An unforeseeable circumstance, such as the recent outbreak of the coronavirus, which prevents a party from fulfilling its contractual obligations, may fall within the definition of “Force Majeure” in certain contracts.

Force majeure clauses are specific to each contract and operate as a risk allocation mechanism in order to govern situations which are beyond the control of the parties, such as the outbreak of war, or natural disasters. Whether the COVID-19 outbreak constitutes a force majeure event depends on the specific wording and scope of the provision in each contract. For example, if the force majeure clause:

  • expressly specifies epidemics, diseases or public health emergencies, then COVID-19 likely qualifies as a force majeure event;
  • covers “acts of government,” then travel bans may be covered.

The party seeking to invoke force majeure usually must show a causal connection between the event, i.e., the outbreak of COVID-19, which  made it effectively impossible to perform its contractual duties. The clause may also operate to excuse or suspend performance of a particular contractual duty.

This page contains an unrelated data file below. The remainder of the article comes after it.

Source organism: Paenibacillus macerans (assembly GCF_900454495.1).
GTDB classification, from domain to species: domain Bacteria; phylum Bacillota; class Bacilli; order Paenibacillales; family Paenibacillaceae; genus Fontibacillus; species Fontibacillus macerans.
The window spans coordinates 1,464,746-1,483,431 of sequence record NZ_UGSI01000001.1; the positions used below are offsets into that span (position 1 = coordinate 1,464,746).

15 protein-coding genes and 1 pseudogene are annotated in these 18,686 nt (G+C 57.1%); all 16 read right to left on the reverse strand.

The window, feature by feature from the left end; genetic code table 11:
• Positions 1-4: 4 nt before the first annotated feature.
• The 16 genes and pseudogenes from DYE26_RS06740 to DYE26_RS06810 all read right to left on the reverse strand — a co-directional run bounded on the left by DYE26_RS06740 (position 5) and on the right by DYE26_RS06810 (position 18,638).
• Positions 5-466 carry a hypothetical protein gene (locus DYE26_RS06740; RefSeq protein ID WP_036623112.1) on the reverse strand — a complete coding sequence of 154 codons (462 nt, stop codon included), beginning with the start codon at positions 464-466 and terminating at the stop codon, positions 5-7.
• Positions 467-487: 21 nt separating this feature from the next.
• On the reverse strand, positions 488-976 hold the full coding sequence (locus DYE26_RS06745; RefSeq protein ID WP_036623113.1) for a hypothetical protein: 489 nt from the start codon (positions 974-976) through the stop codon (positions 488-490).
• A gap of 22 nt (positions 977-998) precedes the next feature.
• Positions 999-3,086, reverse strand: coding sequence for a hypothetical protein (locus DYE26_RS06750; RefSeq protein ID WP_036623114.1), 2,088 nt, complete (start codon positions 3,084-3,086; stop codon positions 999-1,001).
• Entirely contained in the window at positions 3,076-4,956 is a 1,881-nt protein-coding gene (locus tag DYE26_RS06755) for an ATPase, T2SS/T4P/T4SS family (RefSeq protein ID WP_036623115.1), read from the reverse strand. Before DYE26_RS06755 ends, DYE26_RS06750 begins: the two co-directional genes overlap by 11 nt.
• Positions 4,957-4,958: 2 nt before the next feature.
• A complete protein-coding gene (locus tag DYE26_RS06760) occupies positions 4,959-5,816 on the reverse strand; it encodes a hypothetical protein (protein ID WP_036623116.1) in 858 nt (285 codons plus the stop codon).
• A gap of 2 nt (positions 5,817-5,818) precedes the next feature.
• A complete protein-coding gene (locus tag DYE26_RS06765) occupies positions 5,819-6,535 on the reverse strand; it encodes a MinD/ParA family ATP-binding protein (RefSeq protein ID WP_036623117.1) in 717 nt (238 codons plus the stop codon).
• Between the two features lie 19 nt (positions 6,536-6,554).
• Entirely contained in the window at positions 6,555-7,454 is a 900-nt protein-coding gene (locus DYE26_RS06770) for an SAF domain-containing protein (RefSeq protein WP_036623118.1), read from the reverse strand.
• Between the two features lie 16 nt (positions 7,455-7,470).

Can COVID-19 Excuse Performance Under a contract containing a “general” Force Majeure Provision?

Historically, courts have read force majeure provisions narrowly. For example, in 2015, a U.S. Court of Appeals held that the Chinese government’s decision to flood the market with cheap solar panels was insufficient to trigger a force majeure provision in a take-or-pay supply contract. The effect of that decision was a multi-billion dollar liability to the plaintiff. Courts have also rejected the application of force majeure provisions to unexpected business interruption caused by the September 11 terrorist attacks, sudden changes in market conditions, union strikes and unseasonable weather.

As the term “force majeure” does not have a recognized meaning under English law, the courts in the UK will look to how the parties have defined the term “force majeure” within the agreement itself in order to determine its effect.